Tears are necessary to give you good vision, keep your eyes healthy and protect them from irritants.

Emotional tears – caused by strong feelings of happiness, sadness or pain – are different from the tears produced, for example, from peeling an onion, and may contain hormones and chemicals released by the body.

Crying might make your eyes red and puffy, but they won’t affect your eyesight – you can’t literally ‘cry your eyes out’!

There are three types of tear, with each containing a combination of water, fats, sugars and proteins. They all play an important role in protecting and preserving the condition of our eyes:

Basal Tears

This is the liquid constantly present in the eye, which ensures that the cornea is always wet and nourished.

The cornea itself has no blood vessels, and is dependent upon the tear film for its oxygen supply, which it gets from the air when the eye is open. The thin layer of liquid also smoothes out irregularities and creates an even surface of good optical quality, which is re-formed every time you blink.

The washing action of the liquid tear film reduces the ability of bacteria to adhere to the surface of the eye, while the antibiotic proteins in the liquid help kill them off. Basal tears also act as a lubricant to limit the impact of friction on the eye caused by movement of the eyelid.

Reflex Tears

These tears are essentially the same as basal tears, but are a result of an increase in the level of liquid the eye produces in response to a sudden external stimulus. This could be due to the irritation of the eye by foreign particles, such as dust, or from irritant substances like onion vapours, tear gas or pepper spray. By creating a sudden increase in the level of basal tears, this reflex serves to immediately wash out irritants that may have come into contact with the eye, and makes your eyes ‘water’.

Emotional Tears

Crying due to pain, grief, anger or happiness, is often accompanied with spasms of the whole body and interrupted breathing patterns.

Tears brought about by emotion have been shown to contain a different chemical make-up than to those of basal or reflex tears in that they have more protein.  A high level of emotions can trigger the parasympathetic branch of the autonomic system (the part of the body that acts as an unconscious control system), and will cause the glands near your eyes to produce tears. One researcher has suggested that by excreting these hormones in the form of tears, the body is helping you feel calmer and less emotional afterwards.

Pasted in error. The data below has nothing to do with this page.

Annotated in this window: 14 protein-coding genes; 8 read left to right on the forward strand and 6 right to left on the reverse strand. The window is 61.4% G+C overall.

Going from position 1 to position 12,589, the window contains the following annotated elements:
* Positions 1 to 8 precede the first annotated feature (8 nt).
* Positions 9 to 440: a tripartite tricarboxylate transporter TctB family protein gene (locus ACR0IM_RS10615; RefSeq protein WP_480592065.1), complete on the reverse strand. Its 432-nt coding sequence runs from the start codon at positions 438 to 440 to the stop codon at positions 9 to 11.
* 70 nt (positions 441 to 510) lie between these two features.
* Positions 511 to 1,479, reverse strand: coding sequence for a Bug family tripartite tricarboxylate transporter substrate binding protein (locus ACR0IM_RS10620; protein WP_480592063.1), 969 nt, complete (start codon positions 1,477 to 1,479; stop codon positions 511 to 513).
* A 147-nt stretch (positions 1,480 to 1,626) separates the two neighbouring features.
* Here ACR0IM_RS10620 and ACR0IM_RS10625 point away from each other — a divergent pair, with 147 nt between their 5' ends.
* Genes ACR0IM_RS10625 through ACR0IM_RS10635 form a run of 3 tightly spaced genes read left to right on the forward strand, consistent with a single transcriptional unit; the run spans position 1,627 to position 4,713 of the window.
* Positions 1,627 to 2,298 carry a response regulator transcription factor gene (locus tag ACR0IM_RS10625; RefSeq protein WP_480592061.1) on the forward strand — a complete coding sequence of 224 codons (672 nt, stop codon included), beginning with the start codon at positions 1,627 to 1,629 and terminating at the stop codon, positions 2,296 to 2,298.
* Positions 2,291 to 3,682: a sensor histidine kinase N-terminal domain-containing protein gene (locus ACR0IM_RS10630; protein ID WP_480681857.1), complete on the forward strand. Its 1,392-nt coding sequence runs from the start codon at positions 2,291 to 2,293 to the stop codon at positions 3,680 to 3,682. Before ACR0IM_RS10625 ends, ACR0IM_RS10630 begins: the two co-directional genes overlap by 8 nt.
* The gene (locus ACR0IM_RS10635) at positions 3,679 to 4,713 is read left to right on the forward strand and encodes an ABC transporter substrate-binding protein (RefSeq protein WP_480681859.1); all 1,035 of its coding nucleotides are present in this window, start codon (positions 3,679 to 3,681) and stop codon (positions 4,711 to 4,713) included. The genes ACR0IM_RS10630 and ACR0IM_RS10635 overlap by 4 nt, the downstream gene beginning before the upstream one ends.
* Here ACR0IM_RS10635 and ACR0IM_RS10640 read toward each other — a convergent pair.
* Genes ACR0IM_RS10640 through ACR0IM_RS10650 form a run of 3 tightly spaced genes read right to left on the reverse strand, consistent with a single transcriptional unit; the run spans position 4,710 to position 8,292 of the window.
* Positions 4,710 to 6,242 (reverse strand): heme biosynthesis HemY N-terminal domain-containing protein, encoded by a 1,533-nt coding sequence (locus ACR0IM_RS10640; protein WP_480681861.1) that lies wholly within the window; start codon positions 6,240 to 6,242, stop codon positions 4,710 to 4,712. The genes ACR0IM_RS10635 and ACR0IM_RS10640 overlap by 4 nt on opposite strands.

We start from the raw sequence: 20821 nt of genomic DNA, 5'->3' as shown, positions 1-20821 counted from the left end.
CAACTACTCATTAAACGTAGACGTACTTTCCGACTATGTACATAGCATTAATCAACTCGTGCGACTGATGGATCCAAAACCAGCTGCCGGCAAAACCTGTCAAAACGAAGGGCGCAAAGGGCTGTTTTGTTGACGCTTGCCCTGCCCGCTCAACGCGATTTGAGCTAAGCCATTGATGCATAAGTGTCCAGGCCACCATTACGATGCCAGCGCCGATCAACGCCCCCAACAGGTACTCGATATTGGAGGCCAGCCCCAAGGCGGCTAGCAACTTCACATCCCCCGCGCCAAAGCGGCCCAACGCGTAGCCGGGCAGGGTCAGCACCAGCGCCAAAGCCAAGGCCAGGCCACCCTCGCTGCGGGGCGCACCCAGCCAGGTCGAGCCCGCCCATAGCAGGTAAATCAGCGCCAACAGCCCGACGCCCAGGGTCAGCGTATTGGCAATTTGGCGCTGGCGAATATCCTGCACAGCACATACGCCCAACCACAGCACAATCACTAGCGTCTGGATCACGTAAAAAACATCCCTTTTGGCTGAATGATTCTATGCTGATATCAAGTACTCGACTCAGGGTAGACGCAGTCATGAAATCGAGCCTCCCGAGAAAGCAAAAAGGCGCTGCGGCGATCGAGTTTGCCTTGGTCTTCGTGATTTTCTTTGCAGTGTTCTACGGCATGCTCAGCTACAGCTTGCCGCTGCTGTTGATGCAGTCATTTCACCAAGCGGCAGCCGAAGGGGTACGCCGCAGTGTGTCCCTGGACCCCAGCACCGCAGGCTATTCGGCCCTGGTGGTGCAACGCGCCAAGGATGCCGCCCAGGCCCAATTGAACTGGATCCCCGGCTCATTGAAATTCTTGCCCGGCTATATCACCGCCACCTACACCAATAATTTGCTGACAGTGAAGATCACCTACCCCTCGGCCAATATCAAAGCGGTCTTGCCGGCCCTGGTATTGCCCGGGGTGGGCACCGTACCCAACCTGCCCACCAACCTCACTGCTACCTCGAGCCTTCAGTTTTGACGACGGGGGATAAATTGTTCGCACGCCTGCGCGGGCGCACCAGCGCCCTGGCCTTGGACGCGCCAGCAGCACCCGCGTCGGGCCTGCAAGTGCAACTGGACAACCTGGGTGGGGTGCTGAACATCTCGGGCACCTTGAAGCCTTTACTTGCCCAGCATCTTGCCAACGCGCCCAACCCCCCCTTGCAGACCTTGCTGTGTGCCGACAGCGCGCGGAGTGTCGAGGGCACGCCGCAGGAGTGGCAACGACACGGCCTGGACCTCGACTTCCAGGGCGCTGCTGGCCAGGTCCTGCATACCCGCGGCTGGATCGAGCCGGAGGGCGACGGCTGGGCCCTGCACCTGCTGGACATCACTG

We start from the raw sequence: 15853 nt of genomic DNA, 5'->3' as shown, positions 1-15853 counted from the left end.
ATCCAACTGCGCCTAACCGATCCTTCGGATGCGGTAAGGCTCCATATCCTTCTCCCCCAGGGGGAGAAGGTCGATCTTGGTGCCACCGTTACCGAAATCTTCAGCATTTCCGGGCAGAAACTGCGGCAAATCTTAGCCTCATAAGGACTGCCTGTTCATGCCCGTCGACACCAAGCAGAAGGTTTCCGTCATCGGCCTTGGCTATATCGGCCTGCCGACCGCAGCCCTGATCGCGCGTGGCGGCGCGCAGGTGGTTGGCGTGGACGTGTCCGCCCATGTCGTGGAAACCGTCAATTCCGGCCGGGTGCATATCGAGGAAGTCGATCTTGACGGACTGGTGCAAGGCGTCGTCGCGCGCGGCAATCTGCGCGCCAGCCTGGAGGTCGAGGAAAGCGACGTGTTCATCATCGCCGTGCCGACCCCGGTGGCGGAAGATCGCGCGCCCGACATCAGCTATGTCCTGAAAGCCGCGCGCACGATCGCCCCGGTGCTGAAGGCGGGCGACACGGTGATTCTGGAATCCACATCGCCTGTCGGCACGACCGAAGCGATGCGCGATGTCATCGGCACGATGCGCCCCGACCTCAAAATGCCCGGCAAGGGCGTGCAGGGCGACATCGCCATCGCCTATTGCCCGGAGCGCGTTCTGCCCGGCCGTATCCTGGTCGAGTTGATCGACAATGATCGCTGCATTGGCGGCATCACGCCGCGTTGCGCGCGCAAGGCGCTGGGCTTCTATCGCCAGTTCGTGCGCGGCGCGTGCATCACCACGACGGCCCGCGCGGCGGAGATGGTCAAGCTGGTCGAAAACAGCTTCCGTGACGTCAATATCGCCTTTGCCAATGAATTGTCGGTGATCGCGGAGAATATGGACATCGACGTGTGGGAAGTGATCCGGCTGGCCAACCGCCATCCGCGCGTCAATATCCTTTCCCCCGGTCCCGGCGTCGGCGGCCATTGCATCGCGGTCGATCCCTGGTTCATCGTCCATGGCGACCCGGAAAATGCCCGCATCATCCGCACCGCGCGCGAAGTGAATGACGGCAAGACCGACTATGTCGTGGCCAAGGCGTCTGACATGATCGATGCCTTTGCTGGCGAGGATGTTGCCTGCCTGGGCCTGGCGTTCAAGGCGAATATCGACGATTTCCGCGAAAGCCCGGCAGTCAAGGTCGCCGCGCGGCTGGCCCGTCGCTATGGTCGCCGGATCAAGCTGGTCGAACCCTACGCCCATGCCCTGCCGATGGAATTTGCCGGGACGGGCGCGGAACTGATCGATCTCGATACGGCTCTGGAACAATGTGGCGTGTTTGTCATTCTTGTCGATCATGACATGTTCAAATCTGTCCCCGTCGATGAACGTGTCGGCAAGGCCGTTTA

This is the name for an overflow of tears. This can be reflex or emotional (as above) but can also be a result of a drainage failure, where the small draining holes in your eyelids fail to drain the tears away efficiently into your nose.  This can lead to leakage and an excess of water on the surface of the cornea, which can cause a ‘watery eye’ and blurring of vision. It can be made worse by cold winds or dry conditions.

The video below should be viewed in conjunction with the text beneath it and preferably watched while your optometrist discusses it with you.

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  • When we blink, the tears lubricate, nourish and protect the front of the eye.
  • Tears have three main components: The lachrymal gland produces a watery component
  • … glands in our eyelids produce an oily component, while other cells produce a mucus.
  • These mix together to create a film which covers the white of the eye and the cornea.
  • When we blink, the film is wiped across the eye by the eyelids.
  • If insufficient tears are produced or the constituents are out of balance
  • … it can result in sore, dry eyes.
  • Wearing glasses or sunglasses can help to reduce tear evaporation.
  • Instilling artificial tears can also help.
  • In some cases, the tears can be kept in the eye for longer by plugging the tear ducts.